Moussa Niakhate ranked fifth in the Bundesliga for tackles in the defensive third with 47 and with 215 clearances he led the league showing just how busy he was. He also ranked 8th overall in the entire league for pressures in the defensive third.
Mainz conceded 65 goals (average 1.91 per game) which was the fifth highest in the league.
Pierre Kunde and Jean-Paul Boëtius scored four goals apiece with Kunde scoring a particularly impressive solo effort against Köln after the lockdown. Beierlorzer favoured a 4-2-3-1 formation with Edmilson Fernandes, Leandro Martins, Danny Latza, Pierre Kunde alternating for the holding pair.
Daniel Brosinski had the most shot creating actions in the team with 85, while Edmilson Fernandes possessed the best pass accuracy with 84.9%.
The loss of midfielder Jean-Philippe Gbamin was really felt by Mainz this season. His €25 million sale to Everton brought in the cash but left a massive hole in terms of quality in the central midfield area, that wasn’t adequately filled.
Of the players signed in the summer, the only one that be considered an out and out success is Jerry St Juste, who came in from Feyenoord for €9 million. He formed a reliable partnership with Moussa Niakhate and emerged with a lot of credit from his first Bundesliga season. He scored twice and added two assists.
Edmilson Fernandes cost €7.5 million from West Ham, but he didn’t always convince in the middle of the park. The two full back signings had different impacts with Aaron Martin on the left faring much better than Ronaël Pierre-Gabriel on the right side. Gabriel cost €5.5 million from Monaco but made just eight appearances.
Taiwo Awoniyi was a loan signing from Liverpool, but only played 483 minutes scoring one goal and providing no assists. Adam Szalai was supposed to provide cover for the injured Mateta, but he scored just once in his 27 appearances (12 starts).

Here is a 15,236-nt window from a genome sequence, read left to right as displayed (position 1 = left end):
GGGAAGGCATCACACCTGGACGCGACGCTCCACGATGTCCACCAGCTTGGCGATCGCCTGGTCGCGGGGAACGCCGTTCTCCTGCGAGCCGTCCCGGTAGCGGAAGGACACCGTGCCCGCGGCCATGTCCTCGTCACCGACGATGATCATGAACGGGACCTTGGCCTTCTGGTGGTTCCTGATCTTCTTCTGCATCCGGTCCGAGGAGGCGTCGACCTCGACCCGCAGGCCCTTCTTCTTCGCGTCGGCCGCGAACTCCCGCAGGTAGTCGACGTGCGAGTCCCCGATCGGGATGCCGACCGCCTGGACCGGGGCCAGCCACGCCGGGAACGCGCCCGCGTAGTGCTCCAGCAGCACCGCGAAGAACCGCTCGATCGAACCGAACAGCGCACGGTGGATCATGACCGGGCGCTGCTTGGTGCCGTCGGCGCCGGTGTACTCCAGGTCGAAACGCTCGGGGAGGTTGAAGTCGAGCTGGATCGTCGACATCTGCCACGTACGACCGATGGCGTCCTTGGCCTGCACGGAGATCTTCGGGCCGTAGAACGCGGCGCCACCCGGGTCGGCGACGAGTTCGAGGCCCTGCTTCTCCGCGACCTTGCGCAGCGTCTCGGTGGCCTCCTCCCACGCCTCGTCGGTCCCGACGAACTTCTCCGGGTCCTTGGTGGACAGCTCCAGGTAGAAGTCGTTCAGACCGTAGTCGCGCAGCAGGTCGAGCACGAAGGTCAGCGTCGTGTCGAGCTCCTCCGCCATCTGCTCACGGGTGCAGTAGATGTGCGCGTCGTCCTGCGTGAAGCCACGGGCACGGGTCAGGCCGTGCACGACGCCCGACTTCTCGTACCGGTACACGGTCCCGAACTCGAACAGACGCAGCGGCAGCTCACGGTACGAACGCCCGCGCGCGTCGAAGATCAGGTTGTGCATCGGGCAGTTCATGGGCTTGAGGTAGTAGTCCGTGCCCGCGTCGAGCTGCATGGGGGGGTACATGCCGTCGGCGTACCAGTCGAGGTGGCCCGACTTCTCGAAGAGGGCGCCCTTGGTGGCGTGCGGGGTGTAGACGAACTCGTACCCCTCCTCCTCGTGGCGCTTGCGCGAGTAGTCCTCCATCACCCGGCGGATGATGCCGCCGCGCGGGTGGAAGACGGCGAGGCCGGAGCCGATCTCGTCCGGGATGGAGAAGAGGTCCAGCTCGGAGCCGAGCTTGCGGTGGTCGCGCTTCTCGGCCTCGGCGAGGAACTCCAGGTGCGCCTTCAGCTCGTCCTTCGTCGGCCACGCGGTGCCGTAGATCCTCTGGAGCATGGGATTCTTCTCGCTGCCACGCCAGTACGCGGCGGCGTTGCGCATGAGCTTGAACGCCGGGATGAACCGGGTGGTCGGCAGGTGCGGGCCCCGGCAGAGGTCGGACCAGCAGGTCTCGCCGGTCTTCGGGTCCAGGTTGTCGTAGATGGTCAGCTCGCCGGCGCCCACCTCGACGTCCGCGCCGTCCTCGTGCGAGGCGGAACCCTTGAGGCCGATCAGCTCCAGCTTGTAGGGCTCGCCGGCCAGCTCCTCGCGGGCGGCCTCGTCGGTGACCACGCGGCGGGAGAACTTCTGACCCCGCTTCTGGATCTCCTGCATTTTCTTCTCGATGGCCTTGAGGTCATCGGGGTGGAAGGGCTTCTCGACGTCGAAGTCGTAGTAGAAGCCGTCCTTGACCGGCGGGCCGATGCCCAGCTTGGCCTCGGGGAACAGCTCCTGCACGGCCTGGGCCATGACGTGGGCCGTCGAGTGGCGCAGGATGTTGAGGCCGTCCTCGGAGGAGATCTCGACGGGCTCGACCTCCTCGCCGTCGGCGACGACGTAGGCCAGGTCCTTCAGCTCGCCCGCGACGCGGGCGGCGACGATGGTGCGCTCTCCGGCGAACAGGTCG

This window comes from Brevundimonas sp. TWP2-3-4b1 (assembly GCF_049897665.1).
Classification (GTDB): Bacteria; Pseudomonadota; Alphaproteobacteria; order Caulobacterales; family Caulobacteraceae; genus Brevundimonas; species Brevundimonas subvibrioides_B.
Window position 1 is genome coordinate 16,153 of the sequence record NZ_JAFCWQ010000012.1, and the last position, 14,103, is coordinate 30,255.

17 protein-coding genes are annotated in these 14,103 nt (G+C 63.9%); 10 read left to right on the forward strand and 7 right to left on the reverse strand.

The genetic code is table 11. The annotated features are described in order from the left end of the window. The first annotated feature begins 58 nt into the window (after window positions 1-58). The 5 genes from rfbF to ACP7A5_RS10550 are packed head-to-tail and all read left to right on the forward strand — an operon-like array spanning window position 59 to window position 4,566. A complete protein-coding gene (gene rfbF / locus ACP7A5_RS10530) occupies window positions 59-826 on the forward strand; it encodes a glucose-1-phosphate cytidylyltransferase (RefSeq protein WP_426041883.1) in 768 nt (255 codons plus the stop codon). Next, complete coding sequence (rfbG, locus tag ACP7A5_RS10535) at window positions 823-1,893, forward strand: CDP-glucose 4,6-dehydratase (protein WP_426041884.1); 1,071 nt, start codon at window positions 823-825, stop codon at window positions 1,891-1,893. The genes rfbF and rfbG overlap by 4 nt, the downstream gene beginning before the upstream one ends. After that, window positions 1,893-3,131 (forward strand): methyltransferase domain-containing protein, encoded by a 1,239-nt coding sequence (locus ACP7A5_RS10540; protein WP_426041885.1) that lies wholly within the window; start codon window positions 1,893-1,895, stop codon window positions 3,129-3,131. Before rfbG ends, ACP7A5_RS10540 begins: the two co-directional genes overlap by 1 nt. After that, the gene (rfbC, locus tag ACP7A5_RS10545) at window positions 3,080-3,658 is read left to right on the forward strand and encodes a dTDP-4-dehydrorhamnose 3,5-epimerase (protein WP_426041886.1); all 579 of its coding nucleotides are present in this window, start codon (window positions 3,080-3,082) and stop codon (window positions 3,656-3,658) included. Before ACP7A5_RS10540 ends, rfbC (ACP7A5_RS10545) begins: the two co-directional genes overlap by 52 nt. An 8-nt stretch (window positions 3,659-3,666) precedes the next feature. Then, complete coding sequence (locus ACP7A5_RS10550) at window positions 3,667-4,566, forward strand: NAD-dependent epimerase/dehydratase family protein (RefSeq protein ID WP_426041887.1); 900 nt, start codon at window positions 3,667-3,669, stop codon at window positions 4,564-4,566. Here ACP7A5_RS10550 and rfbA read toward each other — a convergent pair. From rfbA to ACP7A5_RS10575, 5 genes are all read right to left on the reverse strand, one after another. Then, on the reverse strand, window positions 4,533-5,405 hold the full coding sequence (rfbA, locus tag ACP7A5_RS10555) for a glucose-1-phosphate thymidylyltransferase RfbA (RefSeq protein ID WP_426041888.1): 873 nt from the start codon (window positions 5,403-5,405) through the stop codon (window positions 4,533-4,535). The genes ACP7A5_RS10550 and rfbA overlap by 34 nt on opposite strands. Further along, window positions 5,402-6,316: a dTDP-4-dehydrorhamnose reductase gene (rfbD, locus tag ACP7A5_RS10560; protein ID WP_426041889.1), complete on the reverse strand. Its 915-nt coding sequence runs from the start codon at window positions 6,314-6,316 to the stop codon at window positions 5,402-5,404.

Player of the Season
Moussa Niakhate had a good shout for this as did Daniel Brosinski, but the best player for me was Robin Quaison. Without his 13 goals, Mainz would have been in real trouble following the loss of Mateta for the Hinrunde. The Swede bagged a hat trick against both Hertha Berlin and Werder Bremen and also scored arguably the goal of the month in October for his stunning strike against Köln. One of his Hertha goals saw him completely lose his markers by pretending to tie his shoelaces- cunning as well as a lethal finisher.
The club’s own evaluation of satisfactory is a good one. There were peaks and troughs throughout the season and their safety wasn’t confirmed until matchday 33, but the club once again maintained their Bundesliga status, which was the season’s objective. Whether they would have turned things around without removing Sandro Schwarz is unclear, but the job now is to survive the financial crisis brought on by the corona virus and go again next season with as many of their star players as possible.